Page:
Flilckr: Andrew Bossi
Le Droit Park, D.C.
The word gentrification is regularly used to describe the process of white people displacing black people in up-and-coming neighborhoods. The cover story of this week’s City Paper goes beyond that stereotype and offers a point of view which isn’t often present in color-coded, nuance-free debates about how areas are changing: that of the black gentrifier.
The story of the black gentrifier, at least from this black gentrifier’s perspective, is often a story about being simultaneously invisible and self-conscious. The conversation about the phenomenon remains a strict narrative of young whites displacing blacks who have lived here for generations. But a young black gentrifier gets lumped in with both groups, often depending on what she’s wearing and where she’s drinking. She is always aware of that fact…
And those of us walking fancy dogs, gawking at fancier renovations, but who happen to look like most of our neighbors, don’t necessarily have better insight into what’s going on around us than the white folks do. The class differences can yawn almost as wide as racial ones—almost. Soon enough, “D.C. will be majority rich people,” Ngongang says. “The statistics of D.C. will match what corporate America looks like.” It stings for a minute, because I’m not quite sure which side of that statistical warning I want to identify with.
Another response to Megan McArdle’s “Gentrifiers Lament” for The Atlantic, this time from local blog In Bloom. One of McArdle’s neighbors in Bloomingdale penned this:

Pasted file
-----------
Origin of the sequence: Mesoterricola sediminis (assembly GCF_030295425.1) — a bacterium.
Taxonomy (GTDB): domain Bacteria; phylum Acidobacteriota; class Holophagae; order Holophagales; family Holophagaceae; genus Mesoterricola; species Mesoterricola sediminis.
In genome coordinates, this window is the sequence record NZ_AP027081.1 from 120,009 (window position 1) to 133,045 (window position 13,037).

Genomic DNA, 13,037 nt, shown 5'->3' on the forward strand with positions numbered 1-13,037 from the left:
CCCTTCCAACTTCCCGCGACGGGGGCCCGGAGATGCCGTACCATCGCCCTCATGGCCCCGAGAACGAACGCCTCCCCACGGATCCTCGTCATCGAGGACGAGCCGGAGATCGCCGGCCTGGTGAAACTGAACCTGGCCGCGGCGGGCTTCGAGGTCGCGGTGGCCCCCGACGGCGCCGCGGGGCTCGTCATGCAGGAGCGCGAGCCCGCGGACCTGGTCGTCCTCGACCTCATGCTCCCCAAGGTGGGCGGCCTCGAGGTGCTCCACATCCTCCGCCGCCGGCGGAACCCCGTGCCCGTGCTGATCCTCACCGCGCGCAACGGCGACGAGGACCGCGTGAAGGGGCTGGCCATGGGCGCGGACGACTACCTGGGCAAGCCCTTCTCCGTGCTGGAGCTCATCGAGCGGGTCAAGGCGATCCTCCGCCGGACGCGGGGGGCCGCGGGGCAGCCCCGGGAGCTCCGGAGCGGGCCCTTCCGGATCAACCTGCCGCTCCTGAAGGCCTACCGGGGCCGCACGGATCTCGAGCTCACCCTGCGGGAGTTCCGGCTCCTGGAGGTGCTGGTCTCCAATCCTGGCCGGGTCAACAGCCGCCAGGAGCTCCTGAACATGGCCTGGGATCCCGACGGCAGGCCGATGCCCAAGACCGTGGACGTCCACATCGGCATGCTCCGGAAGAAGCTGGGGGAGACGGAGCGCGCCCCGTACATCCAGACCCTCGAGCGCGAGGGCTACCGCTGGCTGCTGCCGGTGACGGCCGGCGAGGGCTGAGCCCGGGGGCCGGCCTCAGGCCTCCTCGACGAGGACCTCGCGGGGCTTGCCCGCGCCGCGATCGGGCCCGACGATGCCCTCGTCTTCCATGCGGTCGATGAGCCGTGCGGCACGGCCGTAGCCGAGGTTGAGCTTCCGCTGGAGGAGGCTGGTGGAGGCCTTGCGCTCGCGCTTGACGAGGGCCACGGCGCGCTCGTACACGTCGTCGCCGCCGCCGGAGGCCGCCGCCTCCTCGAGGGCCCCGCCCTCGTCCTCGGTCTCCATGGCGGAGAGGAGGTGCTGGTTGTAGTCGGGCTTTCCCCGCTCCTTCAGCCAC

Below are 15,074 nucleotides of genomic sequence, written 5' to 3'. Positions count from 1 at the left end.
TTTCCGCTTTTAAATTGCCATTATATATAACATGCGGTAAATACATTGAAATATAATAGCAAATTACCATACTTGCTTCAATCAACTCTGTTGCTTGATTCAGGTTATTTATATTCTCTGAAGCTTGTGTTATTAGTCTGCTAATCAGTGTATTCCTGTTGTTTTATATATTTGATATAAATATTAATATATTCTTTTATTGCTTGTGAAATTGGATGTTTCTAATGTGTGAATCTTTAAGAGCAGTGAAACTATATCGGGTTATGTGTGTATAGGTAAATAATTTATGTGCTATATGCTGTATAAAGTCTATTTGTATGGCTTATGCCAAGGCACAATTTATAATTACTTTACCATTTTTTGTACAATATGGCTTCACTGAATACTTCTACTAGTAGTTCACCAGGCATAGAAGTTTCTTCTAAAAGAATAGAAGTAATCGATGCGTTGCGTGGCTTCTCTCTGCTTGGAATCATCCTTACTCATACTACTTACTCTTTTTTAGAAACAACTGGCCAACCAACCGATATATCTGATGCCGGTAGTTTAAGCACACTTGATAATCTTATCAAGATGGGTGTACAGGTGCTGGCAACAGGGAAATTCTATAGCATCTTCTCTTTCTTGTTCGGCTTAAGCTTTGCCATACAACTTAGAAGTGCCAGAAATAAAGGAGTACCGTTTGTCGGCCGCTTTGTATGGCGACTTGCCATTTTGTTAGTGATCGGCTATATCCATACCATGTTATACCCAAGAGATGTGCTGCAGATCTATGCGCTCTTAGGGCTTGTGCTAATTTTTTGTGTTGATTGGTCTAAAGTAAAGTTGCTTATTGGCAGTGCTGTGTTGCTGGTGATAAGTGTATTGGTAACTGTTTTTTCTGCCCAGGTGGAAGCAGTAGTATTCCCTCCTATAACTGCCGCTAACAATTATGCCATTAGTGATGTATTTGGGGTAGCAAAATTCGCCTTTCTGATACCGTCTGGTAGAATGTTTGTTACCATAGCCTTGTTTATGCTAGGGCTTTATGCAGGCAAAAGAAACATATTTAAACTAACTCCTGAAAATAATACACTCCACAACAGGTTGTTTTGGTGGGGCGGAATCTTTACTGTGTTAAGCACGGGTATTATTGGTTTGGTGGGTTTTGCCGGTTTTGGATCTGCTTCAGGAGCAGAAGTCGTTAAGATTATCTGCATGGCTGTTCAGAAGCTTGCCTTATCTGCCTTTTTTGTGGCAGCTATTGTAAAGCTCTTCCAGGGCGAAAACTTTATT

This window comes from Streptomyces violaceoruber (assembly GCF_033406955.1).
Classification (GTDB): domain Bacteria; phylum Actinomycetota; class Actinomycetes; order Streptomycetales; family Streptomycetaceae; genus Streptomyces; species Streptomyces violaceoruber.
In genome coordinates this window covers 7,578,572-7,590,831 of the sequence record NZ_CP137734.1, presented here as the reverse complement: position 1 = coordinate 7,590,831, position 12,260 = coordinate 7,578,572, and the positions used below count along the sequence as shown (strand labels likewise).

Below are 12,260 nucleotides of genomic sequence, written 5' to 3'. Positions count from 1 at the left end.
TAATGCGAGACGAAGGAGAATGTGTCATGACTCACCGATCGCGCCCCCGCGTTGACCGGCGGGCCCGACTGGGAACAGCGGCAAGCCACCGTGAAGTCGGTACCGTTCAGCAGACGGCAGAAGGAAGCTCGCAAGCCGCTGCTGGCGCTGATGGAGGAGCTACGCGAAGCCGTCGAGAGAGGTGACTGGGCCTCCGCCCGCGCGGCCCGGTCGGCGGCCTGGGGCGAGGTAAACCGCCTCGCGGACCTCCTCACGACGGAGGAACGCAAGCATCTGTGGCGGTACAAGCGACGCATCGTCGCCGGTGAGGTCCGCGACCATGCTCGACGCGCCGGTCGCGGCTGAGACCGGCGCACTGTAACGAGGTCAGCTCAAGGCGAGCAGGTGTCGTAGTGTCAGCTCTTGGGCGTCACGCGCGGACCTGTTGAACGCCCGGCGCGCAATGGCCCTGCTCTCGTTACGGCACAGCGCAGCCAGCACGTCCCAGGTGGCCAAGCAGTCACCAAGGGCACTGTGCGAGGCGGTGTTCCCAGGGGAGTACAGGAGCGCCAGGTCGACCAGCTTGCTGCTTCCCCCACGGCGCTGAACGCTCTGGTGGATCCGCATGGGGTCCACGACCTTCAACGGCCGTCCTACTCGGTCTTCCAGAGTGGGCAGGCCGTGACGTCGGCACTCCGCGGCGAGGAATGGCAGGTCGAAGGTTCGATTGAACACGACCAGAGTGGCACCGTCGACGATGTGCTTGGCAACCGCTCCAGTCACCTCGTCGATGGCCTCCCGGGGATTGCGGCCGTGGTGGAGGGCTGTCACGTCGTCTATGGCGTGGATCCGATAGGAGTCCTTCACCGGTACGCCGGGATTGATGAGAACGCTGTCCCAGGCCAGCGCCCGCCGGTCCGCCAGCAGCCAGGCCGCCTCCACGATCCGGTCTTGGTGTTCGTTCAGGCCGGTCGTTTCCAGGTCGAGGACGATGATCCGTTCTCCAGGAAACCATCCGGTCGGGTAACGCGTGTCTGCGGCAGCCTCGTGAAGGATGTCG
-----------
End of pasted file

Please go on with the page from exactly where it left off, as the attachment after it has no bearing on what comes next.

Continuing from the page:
Gentrification is also hurting middle-income African-Americans and minorities. By “middle-income,” I don’t mean middle-class, because I am far from that monetary threshold. By “middle-income,” I’m talking about myself, friends, and others who are like me: young, educated professionals who make above the poverty level, but not quite enough to afford to buy or to rent in a neighborhood that is ideal to what we are looking for. Whether it’s due to the market, neighborhood, or gentrification, landlords and owners are pricing the rent at such an unaffordable rate that the $30,000-$45,000 income we earn annually looks even more dismal…
my plea to you, gentrifiers *, is to make sure to make this a mixed-income, or rather a melting-pot neighborhood with various incomes and socioeconomic statuses. Yes, the median neighborhood income is probably now well above my $39,000 annual income, but I’m a responsible citizen who works, goes to school, and adds value to our neighborhood and community at large. Please understand that this isn’t so much of a race thing as it is an entitlement thing.
Mr. T in DC
1829 1st Street NW, Bloomingdale
I guess I’ll link to The Atlantic twice in one day; Megan McArdle is reluctant about gentrifying her neighborhood.
Yesterday, I rode the bus for the first time from the stop near my house, and ended up chatting with a lifelong neighborhood resident who has just moved to Arizona, and was back visiting family. We talked about the vagaries of the city bus system, and then after a pause, he said, “You know, you may have heard us talking about you people, how we don’t want you here. A lot of people are saying you all are taking the city from us. Way I feel is, you don’t own a city.” He paused and looked around the admittedly somewhat seedy street corner. “Besides, look what we did with it. We had it for forty years, and look what we did with it!”
Folks in the Bloomingdale neighborhood are elated at tonight’s 9pm opening of Rustik, a pizza joint at 1st and T St. When I say elated, I mean it. Here’s one tweet I can’t show you because of language, but the relevant part of it is this: “Been living in #Bloomingdaledc 4 years w/ no restaurant the dark days are over!”
Four years with no restaurant? Talk about an under-served area. If you’re wondering about the menu, peep this blurb: